5) Clinical Important/Meaningful Difference/Margin

This is one of most critical and one of most challenging parameters. The challenge here is to define a difference between test and reference which can be considered clinically meaningful. To put it in plain English, this is the difference which will make your family doctor to give you new medication over and above the existing gold standard which he is prescribing for last 10 - 20 years. This threshold figure is at times not easily available and should be decided based on clinical judgment.

6) Level of Significance

This is typically assumed as 5% or lesser. [1],[2] .Type I error is inversely proportional to sample size.

7) Power

As per guideline. [1],[2] power should not be less that 80%. Type II error is directly proportional to sample size.

8) Drop-out rate

The sample size estimation formula will provide number of evaluable subjects required for achieving desired statistical significance for a given hypothesis. However in practice we may need to enroll more subjects to account for potential dropouts.

If n is the sample size required as per formula and if d is the dropout rate then adjusted sample size N1 is obtained as

N1 = n/ (1-d).

9) Unequal Treatment Allocation

For some of clinical trials it is ethically desirable to have more subjects in one arm compared to the other arm. For example, for placebo-controlled trials with very ill subjects it is unethical to assign equal subjects to each arm. In such cases sample size is adjusted as below.

If n is sample size required as per formula and n1 is the sample size for test and n2 is sample size for placebo and n1 /n2 = k, then

n1 = (0.5) x n x (1 + k)

n2 = (0.5) x n x (1 + (1/k))

Suppose n = 100 and ratio between test (n1) and placebo (n2) is 2:1 (k=2) then

n1 = (0.5) x (100) x (1+2) = 150

n2 = (0.5) x (100) x (1+[1/2]) = 75

As a statistician one should have clear and clinically meaningful inputs on the above points prior to working on sample size estimation.

Calculation of Sample Size

Example 1: Comparing two proportions

A placebo-controlled randomized trial proposes to assess the effectiveness of Drug A in curing infants suffering from sepsis. A previous study showed that proportion of subjects cured by Drug A is 50% and a clinically important difference of 16% as compared to placebo is acceptable.

Level of siginificance = 5%, Power = 80%, Type of test = two-sided

Formula of calculating sample size is

n = [(Z α/2 + Z β ) 2 x {(p1 (1-p1) + (p2 (1-p2))}]/(p1 - p2) 2

where

n = sample size required in each group,

p1 = proportion of subject cured by Drug A = 0.50,

p2 = proportion of subject cured by Placebo = 0.34,

p1-p2 = clinically significant difference = 0.16

Z α/2: This depends on level of significance, for 5% this is 1.96

Z β: This depends on power, for 80% this is 0.84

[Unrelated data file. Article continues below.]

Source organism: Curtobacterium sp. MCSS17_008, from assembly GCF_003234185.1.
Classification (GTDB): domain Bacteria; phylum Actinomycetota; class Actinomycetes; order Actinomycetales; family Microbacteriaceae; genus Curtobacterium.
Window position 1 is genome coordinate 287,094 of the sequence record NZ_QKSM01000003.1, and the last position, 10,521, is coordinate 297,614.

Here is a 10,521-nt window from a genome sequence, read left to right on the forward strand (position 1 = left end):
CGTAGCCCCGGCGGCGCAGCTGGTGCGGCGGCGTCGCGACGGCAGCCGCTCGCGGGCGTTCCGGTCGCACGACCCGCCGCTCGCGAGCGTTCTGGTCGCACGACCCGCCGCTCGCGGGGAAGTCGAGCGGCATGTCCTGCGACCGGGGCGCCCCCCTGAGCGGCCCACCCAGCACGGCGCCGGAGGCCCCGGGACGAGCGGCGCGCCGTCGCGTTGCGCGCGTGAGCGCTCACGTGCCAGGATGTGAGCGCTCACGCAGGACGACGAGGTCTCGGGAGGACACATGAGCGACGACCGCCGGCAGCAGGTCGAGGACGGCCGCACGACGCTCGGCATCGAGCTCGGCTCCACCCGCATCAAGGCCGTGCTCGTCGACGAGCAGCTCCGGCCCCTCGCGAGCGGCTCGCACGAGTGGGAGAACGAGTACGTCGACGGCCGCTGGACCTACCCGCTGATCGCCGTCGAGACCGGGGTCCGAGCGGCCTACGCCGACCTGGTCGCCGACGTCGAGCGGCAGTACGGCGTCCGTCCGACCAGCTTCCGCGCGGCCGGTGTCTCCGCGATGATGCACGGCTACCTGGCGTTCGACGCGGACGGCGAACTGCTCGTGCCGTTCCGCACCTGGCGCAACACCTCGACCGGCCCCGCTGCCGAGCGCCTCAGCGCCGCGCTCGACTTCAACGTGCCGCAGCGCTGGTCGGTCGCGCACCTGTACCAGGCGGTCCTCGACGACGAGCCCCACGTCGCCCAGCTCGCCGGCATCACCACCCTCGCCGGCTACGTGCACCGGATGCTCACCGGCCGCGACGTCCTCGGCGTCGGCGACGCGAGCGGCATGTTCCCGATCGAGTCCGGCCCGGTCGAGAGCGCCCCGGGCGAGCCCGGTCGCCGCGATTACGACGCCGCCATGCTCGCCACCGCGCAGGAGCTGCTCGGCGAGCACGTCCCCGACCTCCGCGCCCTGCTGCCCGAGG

Based on above formula the sample size required per group is 146. Hence total sample size required is 292.

The description sample size in the protocol will be:

A sample size of 292 infants, 142 in each arm, is sufficient to detect a clinically important difference of 16% between groups in curing sepsis using a two-tailed z-test of proportions between two groups with 80% power and a 5% level of significance. This 16% difference represents a 50% cure rate using drug A and 34% cure rate using placebo.

Example 2: Comparing two means

An active-controlled randomized trial proposes to assess the effectiveness of Drug A in reducing pain. A previous study showed that Drug A can reduce pain score by 5 points from baseline to week 24 with a standard deviation (o) of 1.195. A clinically important difference of 0.5 as compared to active drug is considered to be acceptable. Consider a drop­out rate of 10%.

Level of significance = 5%, Power = 80%, Type of test = two-sided

Formula of calculating sample size is

n = [(Z α/2 + Z β ) 2 x {2(0) 2}]/ (μ1 - μ2) 2

where

n = sample size required in each group,

μ1 = mean change in pain score from baseline to week 24 in Drug A = 5,

μ2 = mean change in pain score from baseline to week 24 in Active drug = 4.5,

μ1-μ2 = clinically significant difference = 0.5

o = standard deviation = 1.195

Z α/2: This depends on level of significance, for 5% this is 1.96

Z β: This depends on power, for 80% this is 0.84

Based on the above formula, the sample size required per group is 90. Hence total sample size required is 180. Considering a drop-out rate of 10% total sample size required is 200 (100 in each arm).

The description sample size in the protocol will be: A sample size of 180 subjects, 90 in each arm, is sufficient to detect a clinically important difference of 0.5 between groups in reducing pain assuming a standard deviation of 1.195 using a two-tailed t-test of difference between means with 80% power and a 5% level of significance. Considering a dropout rate of 10% the sample size required is 200 (100 per group).

Basic Rules for Estimating Sample Size in CT

Some basic rules for on sample size estimations are:

Level of significance - It is typically taken as 5%. The sample size increases as level of significance decreases.Power - It should be >= 80%. Sample size increases as power increases. Higher the power, lower the chance of missing a real effect.Clinically meaningful difference - To detect a smaller difference, one needs a sample of large size and vice a versa.Sample size required to demonstrate equivalence is highest and to demonstrate equality is lowest.

The sample size estimation is challenging for complex designs such as non-inferiority or, time to event end points. Also, the sample size estimation needs adjustment in accommodating a) unplanned interim analysis b) planned interim analysis and c) adjustment for covariates.

In conclusion, the sample size is one of the critical steps in planning a CT and any negligence in its estimation may lead to rejection of an efficacious drug and an ineffective drug may get approval. As calculation of sample size depends on statistical concepts, it is desirable to consult an experienced statistician in estimation of this vital study parameter.

Acknowledgement:

I would like to thank Dr. Suresh Bowalekar, Managing Director PharmaNet Clinical Services Pvt. Ltd., for his guidance and inputs on writing this article.

References

 1 Shein-Shung C., Jun S. and Hansheng W. Sample Size Calculation in Clinical Trial. New York, Marcel Dekker Inc., 2003, Chapter 1, page 11, section 1.2.3. 2 ICH Topic E 9, Statistical Principal for Clinical Trials Step 4, Consensus guideline, 05Feb1998 Note for Guidance On Statistical Principles For Clinical Trial. Available via http://www.ich.org .